Design a Winning Header Image for Your Blog

There are so many blog templates and so little time. So it’s understandable why many bloggers stick with “out of the box” template designs.

But here are the top reasons you should have a well-designed custom header image.

A custom header image allows you to:

  1. Establish your brand
  2. Tell visitors where they are
  3. Establish identity

Establish Your Brand

Your customer header image should match your other Web site, print, and offline marketing designs. This consistency helps to reinforce your overall company and/or personal brand.

Mari Smith, Facebook and Twitter marketing expert, exemplifies this branding concept. Below, notice that her Twitter profile and “Why Facebook?” blog both use the same colors, background design, similar pictures, and both use her “blinged out” M logo.

Mari Smith uses consistent design elements to establish her brand on her 'Why Facebook?' blog
Mari Smith uses consistent design elements to establish her brand

Mari Smith’s Twitter profile also reinforces this same brand. Consistency FTW!

Mari Smith uses same branding elements on Twitter to reinforce her brand
Mari Smith uses same branding elements on Twitter to reinforce her brand

Tell visitors where they are

There are over 100 million blogs on the Internet so it is important that your blog visitors know where they are. The easiest way to do this is to put a big honkin blog title on your header image. Mari Smith’s blog is named “Why Facebook?” It’s clear, it’s obvious, and it eschews obfuscation (avoids confusion).

Search engine optimization tip: Make sure you have your blog title as text on other parts of your blog design. This will help search engines, like Google, index it as a crucial keyword phrase. That way, if someone searches over your title, it will have a great ranking and hopefully show up towards the top of the search results. This is less likely to happen if you only use the text on the image.

This blog is named “Build Your Fan Base”, so I make sure to have this show up as part of the standard blog template text at the top of the page to take advantage of this optimization.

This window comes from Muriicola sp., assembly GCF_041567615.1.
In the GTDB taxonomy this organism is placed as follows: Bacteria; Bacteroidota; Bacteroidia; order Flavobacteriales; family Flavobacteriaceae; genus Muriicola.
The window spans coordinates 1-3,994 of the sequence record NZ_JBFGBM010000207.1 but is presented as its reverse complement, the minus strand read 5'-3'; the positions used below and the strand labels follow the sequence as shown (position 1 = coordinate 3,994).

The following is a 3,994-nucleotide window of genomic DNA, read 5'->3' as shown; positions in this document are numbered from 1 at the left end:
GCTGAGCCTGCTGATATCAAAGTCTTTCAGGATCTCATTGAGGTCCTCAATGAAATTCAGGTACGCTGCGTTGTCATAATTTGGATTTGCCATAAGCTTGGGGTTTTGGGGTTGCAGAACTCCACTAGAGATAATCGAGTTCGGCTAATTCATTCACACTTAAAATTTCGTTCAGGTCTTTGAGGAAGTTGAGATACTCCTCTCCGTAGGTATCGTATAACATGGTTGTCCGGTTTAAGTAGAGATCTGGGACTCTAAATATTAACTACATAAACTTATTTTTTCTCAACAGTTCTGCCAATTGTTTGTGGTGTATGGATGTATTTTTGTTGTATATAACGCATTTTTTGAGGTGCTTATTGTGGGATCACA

Establish Identity

If you have several blogs, Web sites, and social networking presences (Twitter, LinkedIn, Facebook, Flickr, etc.), it is important to establish your identity early on. I distinguish between Brand and Identity because you could have a corporate brand for a blog (any many blogs) but a personal identity for the blogger.

How many times have you visited a blog, read through some of its great content then scanned the site only to realize there was no name attached to the blog? This is a huge lost opportunity.

To establish identity via your blog header, use a photograph of yourself and make sure your name is on the header. If you do have several Web presences, go the extra step and make sure your photograph matches the other sites. Having a similar expression and wearing similar color clothing help make things that much more consistent. I use the same image on my Twitter profile as I do on this blog to keep things easy and so I don’t have to shop for a dozen light grey shirts.


To maximize your blog, use a customer image header that reflects your brand, tells visitors immediately where they are, and also announces your name and mug to the world. If you use this trifecta of tips, you will surely be on your way to building a valuable and lasting fan base.

5 thoughts on “Design a Winning Header Image for Your Blog”

  1. I started using Twitter back in November, since then I’ve begun to love it. What started out as a love hate relationship it’s allowed me to network with people in my industry alot easier. News and updates happen in real time which makes for a great only app.

  2. Hi, Jesse.

    I agree about replacing the template image w/ a custom header image, and just want to add this: Folks, please don’t steal images (photos or drawings) off the web. Just because you found it via Google Images doesn’t mean it’s free for the taking. Assume that everything is copyrighted, unless it specifically says otherwise. If you can’t get in touch w/ the photographer to request permission, find another image or at the very least, credit the source of the photo.

    As for names & portrait photos, I think that depends on the person’s level of comfort and what they hope to achieve with their online presence. Using the same nickname & avatar on Twitter, Flickr, Gmail, WordPress, etc, still creates some kind of branding while at the same time protecting the person’s identity.

    1. Yes, taking random images is bad form and sometimes illegal. I like to take a lot of photos so I use those as snippets for other images I create. I either purchase the images from a site like iStockPhoto or use them with credit from Flickr Creative Commons licensed location.

      In this post I focused on a branding a blog header image with a person, but it could also be with a brand logo or related imagery. It’s up to the blogger whether they want to disclose exactly how they look and such. There may be privacy issues. I just converted this site from being static to a blog so even I have to add my mug to it. I’ll probably add my face to a video section at the top of one of the sidebars. ~Jesse

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